"Whenever I go into a restaurant, I order both a chicken and an egg to see which comes first"

Wednesday, August 4, 2021

What’s Wrong With A Good Pot Roast?–Diary Of A Foodie Who Finally Called It Quits

Billy Harkins grew up in a solidly American Midwestern, middle class home.  He grew up on a farm, milked the cows, mended fences, fed the chickens, said grace over every meal, and knew nothing much of the outside world.  Blanton, their town had a general store, fuel pump, hardware store, farm machinery outlet, and a luncheonette.  The Firsts Presbyterian Church  in New Philadelphia, not far from home, was  founded by a Pennsylvania minister who had a calling and built a small church no bigger than a tractor shed to serve families who had for too long been without close pastoral care.  Thanks to his friendly, sincere concern and unfeigned hospitality he attracted more and more farm families, and soon he was able to raise enough money to build a proper church with a parsonage, Bible study room, and steeple.  

Image result for Images Norman Rockwell Painting Thanksgiving Dinner. Size: 148 x 204. Source: artsandfacts.blogspot.com

A cousin Billy, an instructor at a small private school in Vermont, said on a recent visit home that Blanton resembled Grover’s Corners, the fictional town of Wilder’s Our Town; and indeed the comparison was right.  Blanton’s residents were just as friendly, respectful, hard-working, and congenial, but without the regrets and sadness of Grover’s Corners families who never realized the humanity and value of their lives until it was too late.  No, the people of Blanton were profoundly religious, patriotic, and very American and had no doubts whatsoever about the rightness and goodness of their lives.

Life in the Harkins household was as simple, congenial, and conservative as any in Blanton.  Breakfast was served at sunup, dinner at noon, and supper in the early evening.  Mrs. Harkins culled vegetables from her kitchen garden, gathered eggs from the roost, potatoes from the back forty, and game from the storage locker.  Every year her husband slaughtered a pig, and it was butchered, trimmed and frozen in the commercial freezer the Harkins shared with their neighbors.  She was an excellent cook and an even better baker, and Billy and his brothers looked forward to her cakes, brownies, and molasses cookies.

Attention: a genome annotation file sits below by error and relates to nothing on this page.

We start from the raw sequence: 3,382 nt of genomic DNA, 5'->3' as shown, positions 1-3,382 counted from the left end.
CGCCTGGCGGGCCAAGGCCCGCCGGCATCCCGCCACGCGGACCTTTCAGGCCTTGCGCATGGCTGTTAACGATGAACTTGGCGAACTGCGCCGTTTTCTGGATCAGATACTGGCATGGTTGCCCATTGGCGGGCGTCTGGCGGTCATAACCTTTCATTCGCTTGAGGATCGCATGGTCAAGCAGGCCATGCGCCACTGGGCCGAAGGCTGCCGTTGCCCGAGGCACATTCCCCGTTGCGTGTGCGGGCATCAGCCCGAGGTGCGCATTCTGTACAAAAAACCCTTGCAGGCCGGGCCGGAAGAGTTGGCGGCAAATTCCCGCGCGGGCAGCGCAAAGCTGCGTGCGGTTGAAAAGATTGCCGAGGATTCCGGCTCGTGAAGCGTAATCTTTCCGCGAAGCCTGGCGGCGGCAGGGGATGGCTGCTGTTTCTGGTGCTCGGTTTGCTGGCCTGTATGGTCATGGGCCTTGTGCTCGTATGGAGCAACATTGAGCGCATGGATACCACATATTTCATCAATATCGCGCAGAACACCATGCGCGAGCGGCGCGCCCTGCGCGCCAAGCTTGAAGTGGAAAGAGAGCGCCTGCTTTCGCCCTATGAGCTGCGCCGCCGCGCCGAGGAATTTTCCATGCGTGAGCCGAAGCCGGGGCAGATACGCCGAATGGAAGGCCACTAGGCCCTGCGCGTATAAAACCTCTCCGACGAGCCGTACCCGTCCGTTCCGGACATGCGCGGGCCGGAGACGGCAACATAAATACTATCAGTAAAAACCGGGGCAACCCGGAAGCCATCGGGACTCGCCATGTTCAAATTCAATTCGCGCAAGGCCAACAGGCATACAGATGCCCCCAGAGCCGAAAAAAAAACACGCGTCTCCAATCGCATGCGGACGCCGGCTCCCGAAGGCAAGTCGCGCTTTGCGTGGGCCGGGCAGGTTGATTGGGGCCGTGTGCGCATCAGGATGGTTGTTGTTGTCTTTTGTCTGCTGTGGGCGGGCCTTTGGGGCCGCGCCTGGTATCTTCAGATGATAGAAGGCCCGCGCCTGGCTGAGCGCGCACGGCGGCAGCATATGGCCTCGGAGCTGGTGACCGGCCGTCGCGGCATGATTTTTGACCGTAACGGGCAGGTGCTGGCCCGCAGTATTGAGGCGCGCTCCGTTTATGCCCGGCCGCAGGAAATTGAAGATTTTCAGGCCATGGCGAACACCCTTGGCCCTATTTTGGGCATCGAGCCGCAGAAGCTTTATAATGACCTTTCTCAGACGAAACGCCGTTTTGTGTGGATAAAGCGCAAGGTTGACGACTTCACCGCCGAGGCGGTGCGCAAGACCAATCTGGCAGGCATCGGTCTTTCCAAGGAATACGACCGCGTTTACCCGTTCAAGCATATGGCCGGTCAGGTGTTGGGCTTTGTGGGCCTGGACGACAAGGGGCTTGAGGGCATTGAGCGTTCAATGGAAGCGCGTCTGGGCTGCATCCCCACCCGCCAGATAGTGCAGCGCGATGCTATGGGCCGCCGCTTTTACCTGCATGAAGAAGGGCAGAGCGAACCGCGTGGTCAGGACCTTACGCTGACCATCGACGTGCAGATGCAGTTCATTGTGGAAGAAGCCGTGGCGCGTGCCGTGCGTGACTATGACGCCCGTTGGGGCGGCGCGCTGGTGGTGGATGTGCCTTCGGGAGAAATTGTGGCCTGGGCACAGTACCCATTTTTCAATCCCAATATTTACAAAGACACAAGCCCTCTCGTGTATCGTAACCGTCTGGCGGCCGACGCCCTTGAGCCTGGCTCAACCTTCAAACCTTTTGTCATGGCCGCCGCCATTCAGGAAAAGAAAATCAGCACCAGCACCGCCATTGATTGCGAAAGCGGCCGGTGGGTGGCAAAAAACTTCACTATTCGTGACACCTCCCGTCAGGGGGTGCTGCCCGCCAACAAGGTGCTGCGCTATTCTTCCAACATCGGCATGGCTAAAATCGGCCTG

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The noontime meal was the principal meal of the day, but there was no lingering over it.  The pot roast, mashed potatoes, lima beans and snap peas, milk, and pudding were eaten quickly, for there was always work to do in the long afternoons ahead.  Supper was more leisurely, a real family time, time to talk about the crops, school, the new family in Slow Falls, and the weather.  Suppers were leftovers – warmed pot roast, steamed mashed potatoes, buttered vegetables and biscuits.  The meals never varied, and although there was some variety – chicken, pork, or beef; lima beans instead of snap peas; white bread instead of biscuits, and honey instead of butter – they were the same in proportion, category, and balance.  Billy’s mother was a big believer in The Basic Food Groups, and was sure to serve at least something from each one at every meal.